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Incinerator creates toxic mess for region

Dear Editor: An incinerator fouls not only our airshed, with thousands of unknown toxins and a ton of greenhouse gases for every ton burned. It fouls our rivers, lakes, and groundwater.

Dear Editor:

An incinerator fouls not only our airshed, with thousands of unknown toxins and a ton of greenhouse gases for every ton burned.  It fouls our rivers, lakes, and groundwater.  Toxic ash landfills foul the soil (25 per cent of our waste - by weight, 10 per cent by volume - remains as toxic ash).  Incineration fouls our health.  Only the unknowable toxic synergies are "unpredictable"; the other impacts are a sure thing.

The Fraser Valley Regional District is only one of many local governments opposing the incinerator: one-third of Metro Vancouver directors voted against it.  Native Nations, community organizations and hundreds of individuals in both regions opposed it. 

An incinerator would burn our kids' resources, waste their fossil fuels, for 50 years.  Long before 2070, the Earth's 10 billion people will be desperate for resources. Products that are difficult to recycle will be a folly of the past.  Like the costly destruction systems Metro Vancouver is now building, which will be shut down - wasted.  Will our grandchildren have to mine landfills, fish the Pacific gyre?

Metro's own waste plan (financial implications, page 32) points out that diverting resources from the waste stream has economic benefits.

"There is considerable economic activity that takes place in the process of recycling the collected materials into new goods as an alternative to virgin feed stocks.  Although difficult to estimate, the economy associated with the remanufacturing of recycled materials into new products exceeds the costs for collection, transportation and processing.  Net expenditures associated with disposal more closely reflect the entire disposal economy since there is little economic activity that occurs following disposal."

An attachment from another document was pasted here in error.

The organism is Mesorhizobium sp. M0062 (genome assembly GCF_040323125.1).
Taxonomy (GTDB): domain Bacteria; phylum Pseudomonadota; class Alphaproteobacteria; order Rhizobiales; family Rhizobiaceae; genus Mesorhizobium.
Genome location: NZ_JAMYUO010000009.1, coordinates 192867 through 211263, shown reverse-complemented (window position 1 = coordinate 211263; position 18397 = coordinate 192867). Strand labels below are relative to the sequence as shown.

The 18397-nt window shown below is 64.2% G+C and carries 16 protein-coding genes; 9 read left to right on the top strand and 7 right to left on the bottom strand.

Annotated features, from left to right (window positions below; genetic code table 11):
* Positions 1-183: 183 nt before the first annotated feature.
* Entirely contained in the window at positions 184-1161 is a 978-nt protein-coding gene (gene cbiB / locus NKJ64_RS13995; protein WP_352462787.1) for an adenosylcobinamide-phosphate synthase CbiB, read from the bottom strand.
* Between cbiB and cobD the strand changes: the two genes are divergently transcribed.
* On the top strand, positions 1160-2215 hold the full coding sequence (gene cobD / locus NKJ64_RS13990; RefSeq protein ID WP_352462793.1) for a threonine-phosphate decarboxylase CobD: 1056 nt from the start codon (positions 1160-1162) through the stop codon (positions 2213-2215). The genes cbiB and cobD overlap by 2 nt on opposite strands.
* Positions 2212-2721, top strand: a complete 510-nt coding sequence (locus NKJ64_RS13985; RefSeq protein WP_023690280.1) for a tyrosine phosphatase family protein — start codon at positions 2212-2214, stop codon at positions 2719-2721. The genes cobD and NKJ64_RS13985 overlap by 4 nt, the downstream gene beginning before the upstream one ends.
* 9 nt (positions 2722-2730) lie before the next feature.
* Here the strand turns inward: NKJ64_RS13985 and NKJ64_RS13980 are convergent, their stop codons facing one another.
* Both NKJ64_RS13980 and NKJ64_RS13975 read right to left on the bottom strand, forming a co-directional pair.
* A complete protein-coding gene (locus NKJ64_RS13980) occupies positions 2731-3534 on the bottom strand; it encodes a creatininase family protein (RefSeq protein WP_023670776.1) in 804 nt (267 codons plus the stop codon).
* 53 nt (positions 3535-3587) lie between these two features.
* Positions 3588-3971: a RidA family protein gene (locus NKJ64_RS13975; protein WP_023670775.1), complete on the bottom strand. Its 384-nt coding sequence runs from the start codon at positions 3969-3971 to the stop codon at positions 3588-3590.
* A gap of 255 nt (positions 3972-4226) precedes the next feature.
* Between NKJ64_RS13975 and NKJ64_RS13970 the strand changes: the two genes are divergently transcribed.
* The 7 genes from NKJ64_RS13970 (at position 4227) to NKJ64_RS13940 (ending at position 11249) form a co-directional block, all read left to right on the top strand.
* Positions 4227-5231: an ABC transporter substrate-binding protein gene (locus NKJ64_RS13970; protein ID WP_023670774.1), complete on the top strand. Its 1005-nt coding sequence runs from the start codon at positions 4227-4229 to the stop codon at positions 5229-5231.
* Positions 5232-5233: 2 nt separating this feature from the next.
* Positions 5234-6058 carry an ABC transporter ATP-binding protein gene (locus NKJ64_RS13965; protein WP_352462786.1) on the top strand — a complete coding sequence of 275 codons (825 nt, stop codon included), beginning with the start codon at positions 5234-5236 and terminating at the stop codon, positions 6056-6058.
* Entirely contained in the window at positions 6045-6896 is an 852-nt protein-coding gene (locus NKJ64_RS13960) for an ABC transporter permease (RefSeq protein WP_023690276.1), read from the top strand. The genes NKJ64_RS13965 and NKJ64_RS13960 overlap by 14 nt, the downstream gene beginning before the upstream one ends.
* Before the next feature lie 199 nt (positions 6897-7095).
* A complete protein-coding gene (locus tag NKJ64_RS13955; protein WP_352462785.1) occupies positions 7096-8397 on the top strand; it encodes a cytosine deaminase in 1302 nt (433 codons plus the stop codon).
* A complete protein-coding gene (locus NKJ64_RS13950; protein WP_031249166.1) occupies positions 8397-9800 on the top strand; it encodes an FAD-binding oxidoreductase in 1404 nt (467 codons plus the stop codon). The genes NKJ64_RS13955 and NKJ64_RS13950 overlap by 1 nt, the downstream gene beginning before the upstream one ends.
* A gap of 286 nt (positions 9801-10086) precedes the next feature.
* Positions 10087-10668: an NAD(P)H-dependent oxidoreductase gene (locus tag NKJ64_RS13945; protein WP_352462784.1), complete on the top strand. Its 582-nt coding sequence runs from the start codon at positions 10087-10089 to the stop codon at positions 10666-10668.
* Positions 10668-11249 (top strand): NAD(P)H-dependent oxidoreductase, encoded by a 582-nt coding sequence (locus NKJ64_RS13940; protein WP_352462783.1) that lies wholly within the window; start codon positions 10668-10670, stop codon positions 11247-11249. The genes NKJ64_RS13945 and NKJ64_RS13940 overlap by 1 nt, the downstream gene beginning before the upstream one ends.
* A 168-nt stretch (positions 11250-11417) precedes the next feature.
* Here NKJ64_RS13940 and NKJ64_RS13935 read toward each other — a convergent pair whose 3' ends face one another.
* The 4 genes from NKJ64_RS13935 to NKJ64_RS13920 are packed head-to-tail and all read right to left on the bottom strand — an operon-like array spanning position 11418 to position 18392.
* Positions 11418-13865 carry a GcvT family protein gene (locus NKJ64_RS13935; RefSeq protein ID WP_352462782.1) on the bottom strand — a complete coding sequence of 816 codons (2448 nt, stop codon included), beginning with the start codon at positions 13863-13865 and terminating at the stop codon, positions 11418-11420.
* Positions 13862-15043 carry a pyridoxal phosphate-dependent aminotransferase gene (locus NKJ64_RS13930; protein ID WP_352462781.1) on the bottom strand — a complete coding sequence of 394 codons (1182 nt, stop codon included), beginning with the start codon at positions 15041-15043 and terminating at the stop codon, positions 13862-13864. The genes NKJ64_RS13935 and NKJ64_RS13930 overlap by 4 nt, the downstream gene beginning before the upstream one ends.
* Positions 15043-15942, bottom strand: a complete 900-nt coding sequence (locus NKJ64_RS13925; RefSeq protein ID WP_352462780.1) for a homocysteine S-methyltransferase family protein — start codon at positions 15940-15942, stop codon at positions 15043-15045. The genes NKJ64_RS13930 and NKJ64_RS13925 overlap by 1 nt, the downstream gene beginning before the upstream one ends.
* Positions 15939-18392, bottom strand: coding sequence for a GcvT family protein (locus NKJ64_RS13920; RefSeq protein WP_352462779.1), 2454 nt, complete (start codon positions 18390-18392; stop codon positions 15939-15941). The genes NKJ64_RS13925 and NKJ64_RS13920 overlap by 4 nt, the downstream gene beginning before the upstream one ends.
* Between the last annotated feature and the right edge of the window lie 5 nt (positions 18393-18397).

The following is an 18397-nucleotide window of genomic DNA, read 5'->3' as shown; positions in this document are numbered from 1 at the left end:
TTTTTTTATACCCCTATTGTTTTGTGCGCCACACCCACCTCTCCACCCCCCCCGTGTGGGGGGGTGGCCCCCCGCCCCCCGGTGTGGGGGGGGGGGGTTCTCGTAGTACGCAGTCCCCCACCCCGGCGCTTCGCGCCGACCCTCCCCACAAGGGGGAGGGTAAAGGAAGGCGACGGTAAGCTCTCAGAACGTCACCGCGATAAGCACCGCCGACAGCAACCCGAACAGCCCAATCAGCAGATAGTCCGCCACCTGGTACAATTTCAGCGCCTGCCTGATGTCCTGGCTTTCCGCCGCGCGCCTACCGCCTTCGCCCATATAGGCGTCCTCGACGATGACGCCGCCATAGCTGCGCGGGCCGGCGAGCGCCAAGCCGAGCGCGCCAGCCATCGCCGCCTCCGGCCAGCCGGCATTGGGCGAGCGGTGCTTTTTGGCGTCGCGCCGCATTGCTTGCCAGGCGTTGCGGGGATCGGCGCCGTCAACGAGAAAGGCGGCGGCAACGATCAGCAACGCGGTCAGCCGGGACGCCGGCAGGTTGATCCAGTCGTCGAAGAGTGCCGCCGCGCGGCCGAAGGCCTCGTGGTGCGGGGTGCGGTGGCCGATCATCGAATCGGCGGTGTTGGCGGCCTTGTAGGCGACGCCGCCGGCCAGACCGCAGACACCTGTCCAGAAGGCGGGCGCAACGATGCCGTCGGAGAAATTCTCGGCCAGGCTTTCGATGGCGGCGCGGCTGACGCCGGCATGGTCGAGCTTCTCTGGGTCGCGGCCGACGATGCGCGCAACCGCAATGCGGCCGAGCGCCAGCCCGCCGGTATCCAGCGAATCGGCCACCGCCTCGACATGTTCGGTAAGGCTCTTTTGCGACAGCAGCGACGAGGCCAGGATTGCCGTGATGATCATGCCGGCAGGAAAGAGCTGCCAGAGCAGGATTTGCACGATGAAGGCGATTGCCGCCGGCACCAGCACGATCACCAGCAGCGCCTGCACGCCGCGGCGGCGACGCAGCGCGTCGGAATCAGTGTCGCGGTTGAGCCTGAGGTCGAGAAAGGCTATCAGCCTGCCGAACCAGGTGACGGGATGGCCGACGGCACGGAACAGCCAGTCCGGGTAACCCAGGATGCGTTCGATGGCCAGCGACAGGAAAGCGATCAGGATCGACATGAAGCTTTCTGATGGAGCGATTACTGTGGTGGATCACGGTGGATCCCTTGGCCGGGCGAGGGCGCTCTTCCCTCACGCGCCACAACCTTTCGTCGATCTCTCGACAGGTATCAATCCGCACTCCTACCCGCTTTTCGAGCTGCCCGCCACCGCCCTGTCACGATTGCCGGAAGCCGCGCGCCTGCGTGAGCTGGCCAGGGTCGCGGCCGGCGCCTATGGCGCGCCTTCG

So why choose incineration?  Metro Vancouver's plan states that we can't recycle more than 80 per cent unless distant markets remain stable; that they are looking for contingencies.  Asian markets fail when the price of oil gets too high, as happened in 2008 when we had to pay to burn or bury our recycled materials. 

What contingency could there be besides local remanufacture?  According to Metro Vancouver's director of policy and planning for waste management in 2011, "The contingency is waste-to-energy".  (Global incinerator corporations have deep pockets, plenty lobbyists.)  This raises the question: what happens to the 80 per cent we'll be recycling when markets fail? 

It pays Asian corporations to buy, ship and remanufacture our recovered resources and ship new products back.  These are cheaper not only because of low wages and poor to no environmental protection.  These industries avoid the cost of extracting and refining virgin resources.

Instead of wasting billions of our tax dollars on massive systems for burning, on garbage transport and ash landfills, we need to use public money to develop diversion and remanufacturing capacity today: to build industries, business, jobs: local economic renewal, for public and private profit.

Metro Vancouver taxpayers can own a paper recycling plant and other remanufacturing industries, the way we own the incinerator.  We can partner with private industry and municipalities as we do with the Cache Creek landfill.  We can work with private recycling industries and publicly owned facilities too, to meet everyone's needs for resources, as we already do with the various waste management companies. 

Each municipality can build a bottle washing plant; facilities to convert textiles to rags and paper, construction waste to lumber, firewood and wood chips, demolition waste to product recovery and building deconstruction.  Reuse and repair community centres for appliances, furniture, bikes, can include a free store to make items available to people who can't afford even thrift stores, taking the social justice dimension of waste into account. 

Diversion options are virtually unlimited.  Most such developments are profitable industries and businesses.  Some cost the region (as does incineration) but are profitable in the long run because they conserve resources and share our wealth-ethical imperatives.    All are better outcomes for our taxes than toxic ash and destruction of our life support ecosystems.

This necessary reconfiguration of our industrial consumer society is happening all over the world.  It can happen here.   We can profit today by protecting our children's future.


Hildegard Bechler, New Westminster